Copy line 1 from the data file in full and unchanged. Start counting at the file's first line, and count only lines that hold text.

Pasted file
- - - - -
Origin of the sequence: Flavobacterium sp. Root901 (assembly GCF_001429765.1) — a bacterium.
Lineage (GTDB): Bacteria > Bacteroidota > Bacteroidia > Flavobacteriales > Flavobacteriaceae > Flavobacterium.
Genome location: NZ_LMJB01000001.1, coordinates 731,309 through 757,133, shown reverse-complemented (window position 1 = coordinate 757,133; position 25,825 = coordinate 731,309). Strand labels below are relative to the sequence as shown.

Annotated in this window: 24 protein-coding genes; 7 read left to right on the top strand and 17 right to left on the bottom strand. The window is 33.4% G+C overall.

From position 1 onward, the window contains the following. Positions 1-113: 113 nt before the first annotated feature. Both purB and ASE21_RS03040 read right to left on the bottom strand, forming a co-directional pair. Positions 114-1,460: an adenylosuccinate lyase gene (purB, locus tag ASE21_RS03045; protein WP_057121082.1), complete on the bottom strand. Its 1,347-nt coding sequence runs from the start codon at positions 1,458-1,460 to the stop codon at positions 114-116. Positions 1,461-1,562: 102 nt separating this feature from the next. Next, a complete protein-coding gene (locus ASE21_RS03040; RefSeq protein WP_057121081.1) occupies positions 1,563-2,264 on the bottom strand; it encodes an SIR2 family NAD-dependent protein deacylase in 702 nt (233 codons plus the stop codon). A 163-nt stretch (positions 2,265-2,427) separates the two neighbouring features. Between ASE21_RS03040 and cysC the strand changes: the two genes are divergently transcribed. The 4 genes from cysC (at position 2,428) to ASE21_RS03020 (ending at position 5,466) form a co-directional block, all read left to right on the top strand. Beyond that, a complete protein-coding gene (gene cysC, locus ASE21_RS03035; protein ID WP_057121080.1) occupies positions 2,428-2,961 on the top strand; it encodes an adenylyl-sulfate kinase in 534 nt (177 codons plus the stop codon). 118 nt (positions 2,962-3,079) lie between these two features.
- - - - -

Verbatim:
Origin of the sequence: Flavobacterium sp. Root901 (assembly GCF_001429765.1) — a bacterium.